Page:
Export bans abroad threaten to push sky-high food prices even higher

Source: The Hill | May 20, 2022 | Tobias Burns

Soaring food prices both in the U.S. and abroad have prompted countries to ban exports of core agricultural commodities, pushing up domestic food prices and leading agronomists to wonder what additional crops could face supply constraints on their way to grocery stores.

Food inflation in the U.S. is already at a 40-year high, with the annual index for consumer food prices up 9.4 percent in April — the largest 12-month increase since 1981 — according to the Department of Labor.  

Meat, poultry, fish and egg prices increased by more than 14 percent over the last year, the biggest jump since 1979.

India’s partial ban on wheat exports announced over the weekend increased the winter wheat crop prices by more than 8 percent before leveling off slightly on Wednesday. The decision compounded a crunch on the commodity set off by the war in Ukraine, often referred to as the breadbasket of Europe.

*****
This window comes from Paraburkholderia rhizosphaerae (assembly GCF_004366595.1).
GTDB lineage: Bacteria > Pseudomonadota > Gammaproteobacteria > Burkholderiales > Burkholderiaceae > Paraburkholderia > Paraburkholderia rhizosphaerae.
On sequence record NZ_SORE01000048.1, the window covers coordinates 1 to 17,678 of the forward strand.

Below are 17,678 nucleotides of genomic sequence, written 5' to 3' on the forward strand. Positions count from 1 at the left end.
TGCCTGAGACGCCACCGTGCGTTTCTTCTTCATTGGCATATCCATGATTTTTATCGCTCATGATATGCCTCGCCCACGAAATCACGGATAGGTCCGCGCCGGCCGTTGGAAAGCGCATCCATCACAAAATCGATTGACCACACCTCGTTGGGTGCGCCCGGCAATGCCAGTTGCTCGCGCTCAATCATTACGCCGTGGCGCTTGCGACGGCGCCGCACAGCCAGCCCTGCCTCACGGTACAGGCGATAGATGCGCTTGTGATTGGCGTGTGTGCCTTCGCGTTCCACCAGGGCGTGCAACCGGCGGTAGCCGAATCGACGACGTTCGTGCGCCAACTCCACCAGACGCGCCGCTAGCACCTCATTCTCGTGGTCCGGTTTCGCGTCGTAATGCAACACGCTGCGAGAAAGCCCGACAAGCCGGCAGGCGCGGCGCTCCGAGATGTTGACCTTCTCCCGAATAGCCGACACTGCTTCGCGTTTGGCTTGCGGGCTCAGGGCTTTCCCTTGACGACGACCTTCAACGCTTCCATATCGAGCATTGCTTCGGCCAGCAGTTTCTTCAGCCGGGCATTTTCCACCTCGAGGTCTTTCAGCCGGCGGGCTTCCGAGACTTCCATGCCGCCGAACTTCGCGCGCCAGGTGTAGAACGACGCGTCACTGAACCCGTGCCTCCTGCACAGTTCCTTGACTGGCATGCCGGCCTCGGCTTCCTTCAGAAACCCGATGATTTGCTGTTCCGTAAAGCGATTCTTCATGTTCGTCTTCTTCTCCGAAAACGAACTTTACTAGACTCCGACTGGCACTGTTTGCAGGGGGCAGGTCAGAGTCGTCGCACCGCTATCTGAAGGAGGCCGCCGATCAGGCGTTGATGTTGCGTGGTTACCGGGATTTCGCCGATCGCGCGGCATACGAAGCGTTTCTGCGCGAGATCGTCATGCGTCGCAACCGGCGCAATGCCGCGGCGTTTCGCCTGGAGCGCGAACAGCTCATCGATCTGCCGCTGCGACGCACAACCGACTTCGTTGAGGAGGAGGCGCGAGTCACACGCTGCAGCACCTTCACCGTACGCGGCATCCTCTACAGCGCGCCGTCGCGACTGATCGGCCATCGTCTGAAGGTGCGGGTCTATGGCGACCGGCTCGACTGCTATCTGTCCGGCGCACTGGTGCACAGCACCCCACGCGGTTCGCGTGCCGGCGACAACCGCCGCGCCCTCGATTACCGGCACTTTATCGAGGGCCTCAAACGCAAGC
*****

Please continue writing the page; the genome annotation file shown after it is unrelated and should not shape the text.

“There was some general thinking that India was going to be able to fill a lot of that supply gap that Ukraine historically filled, but it’s less likely to fill it this year,” Mark Jekanowski, a research economist with the Agriculture Department and chairman of its World Agricultural Outlook Board, said in an interview.

“The news that India banned their exports — that drove prices even higher and suggests global supplies are tightening even more,” he said. 

Ukrainian officials have been calling attention to the country’s ample food stocks that have been rendered inaccessible by the Russian military invasion, now in its 12th week.

“If you see increasing prices and shortages of flour and grain in your country, the reason is because Russia attacked Ukraine. We have a lot of agricultural products, the entire crop from 2021, in our warehouses ready to be shipped around the world,” Ukrainian Foreign Minister Dmytro Kuleba said last week.

“The only reason why we are not doing it is because Russia continues blocking our ports and not allowing exports,” he said.


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